National infrastructure plan could strain CISA despite modernizing systems
“Right now, the government is so significantly underfunded in cybersecurity that you have to start at least by putting some money behind it. Less than $2 billion for CISA and $10 billion for Cyber Command aren’t enough,” said Tatyana Bolton, policy director of cybersecurity and emerging threats for the R Street Institute and a former cyber policy lead in CISA’s Office of Strategy, Policy, and Plans.
“You want to be able to build the foundation of a house before you start adding window balances and putting up sconces on your walls,” she said.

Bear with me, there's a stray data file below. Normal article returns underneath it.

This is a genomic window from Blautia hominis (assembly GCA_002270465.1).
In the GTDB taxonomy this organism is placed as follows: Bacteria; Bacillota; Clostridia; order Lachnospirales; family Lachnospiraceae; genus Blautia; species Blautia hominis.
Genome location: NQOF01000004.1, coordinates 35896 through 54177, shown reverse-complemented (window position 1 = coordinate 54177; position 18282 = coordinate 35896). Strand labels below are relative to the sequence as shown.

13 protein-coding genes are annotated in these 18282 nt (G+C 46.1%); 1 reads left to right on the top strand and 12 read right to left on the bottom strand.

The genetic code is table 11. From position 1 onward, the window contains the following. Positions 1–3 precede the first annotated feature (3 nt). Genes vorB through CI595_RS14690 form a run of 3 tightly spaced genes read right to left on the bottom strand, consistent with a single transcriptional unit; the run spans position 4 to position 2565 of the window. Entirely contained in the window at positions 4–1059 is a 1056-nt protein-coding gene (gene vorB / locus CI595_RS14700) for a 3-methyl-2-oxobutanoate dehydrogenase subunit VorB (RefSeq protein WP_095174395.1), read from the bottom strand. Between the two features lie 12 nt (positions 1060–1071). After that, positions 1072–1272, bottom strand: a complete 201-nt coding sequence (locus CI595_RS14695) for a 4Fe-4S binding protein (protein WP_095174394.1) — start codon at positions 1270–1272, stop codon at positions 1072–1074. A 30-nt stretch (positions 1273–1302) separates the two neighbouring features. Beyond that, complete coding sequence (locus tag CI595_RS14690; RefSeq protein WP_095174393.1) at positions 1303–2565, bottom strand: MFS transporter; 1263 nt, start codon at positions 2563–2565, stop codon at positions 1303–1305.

The infrastructure bill includes plenty of those sconces. It aims to fix 20,000 miles of roads and 10,000 bridges, modernize public transit and create EV charging stations. It seeks to institute nationwide broadband, weatherproof the electric grid and turn it green, and improve water systems, as well as “revitalize manufacturing, secure U.S. supply chains, invest in R&D, and train Americans for the jobs of the future,” according to a fact sheet issued by the White House.
The ambitions of the bill, Bolton said, are important. But so, too, is ensuring the government is ready to handle that increase in workload.